• At (5), the flow data store 602 may provide stored flow validation information to the stateful network routing service 106 based at least in part on the query of the stateful network routing service 106. The flow data store 602 may provide flow validation information obtained from the flow data store 602 based at least in part on the stateful network routing service 106 searching the flow data store 602 for the flow information. In some embodiments, the flow data store 602 may provide an indication to the stateful network routing service 106 that flow validation information is not stored at the flow data store 602. The stateful network routing service 106 may generate the flow validation information based on the indication of the flow data store 602.
  • At (6), the stateful network routing service 106 adds the flow validation information to a header of the packet in order to track whether the packet may be sent to an incorrect destination. The stateful network routing service 106 may add the flow validation information to the packet header during an encapsulation process. For example, the stateful network routing service 106 may receive the packet and encapsulate the packet with additional information such as a TCP information layer, an IP information layer, etc. Further, the stateful network routing service may cache the flow validation information, in association with the flow information of the packet, in a cache or data store associated with the stateful network routing service. For example, the flow validation information may be cached with the flow information such that the flow validation information is searchable based on the flow information and/or the flow information is searchable based on the flow validation information. At (7), the stateful network routing service 106 provides the encapsulated packet with the flow validation information to the network appliances 110 in order for the network appliances to perform operations on the encapsulated packet.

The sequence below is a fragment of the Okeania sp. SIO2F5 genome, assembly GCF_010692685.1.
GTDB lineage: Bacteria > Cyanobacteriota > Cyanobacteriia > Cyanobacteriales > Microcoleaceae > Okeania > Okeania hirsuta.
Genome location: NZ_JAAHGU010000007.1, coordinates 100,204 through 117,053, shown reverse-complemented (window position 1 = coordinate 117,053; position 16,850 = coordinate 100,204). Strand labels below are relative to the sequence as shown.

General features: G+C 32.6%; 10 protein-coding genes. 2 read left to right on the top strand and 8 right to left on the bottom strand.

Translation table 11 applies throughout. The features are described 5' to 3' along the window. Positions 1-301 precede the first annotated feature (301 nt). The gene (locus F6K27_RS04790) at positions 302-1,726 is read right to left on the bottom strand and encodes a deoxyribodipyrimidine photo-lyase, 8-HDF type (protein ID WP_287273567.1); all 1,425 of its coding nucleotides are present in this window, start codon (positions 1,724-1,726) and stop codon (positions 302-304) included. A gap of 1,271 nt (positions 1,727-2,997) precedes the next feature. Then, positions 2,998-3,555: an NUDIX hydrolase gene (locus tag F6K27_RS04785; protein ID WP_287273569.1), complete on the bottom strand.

• At (8), the network appliances 110 perform one or more operations on the encapsulated packet based on properties of the encapsulated packet and/or the operations requested and/or required by the source network host, the destination network host, and/or the network. For example, the network appliances 110 may perform one or more firewalling operations on the encapsulated packet based on a firewalling requirement by the source network host.
  • At (9), after performing the one or more operations on the encapsulated packet, the network appliances 110 provide a responsive packet to the stateful network routing service 106 for further transmission to the destination network host. The responsive packet may illustratively represent a modified version of the encapsulated packet to the stateful network routing service 106, created by the appliances 110 based at least in part on the one or more functions of the appliances 110 (e.g., application of firewall rules to the encapsulated packet). To ensure that the responsive packet has not been improperly modified (e.g., to include data of another customer), the appliance 110 can illustratively be configured to include within the responsive packet the flow validation information of the packet provided by the routing service 106.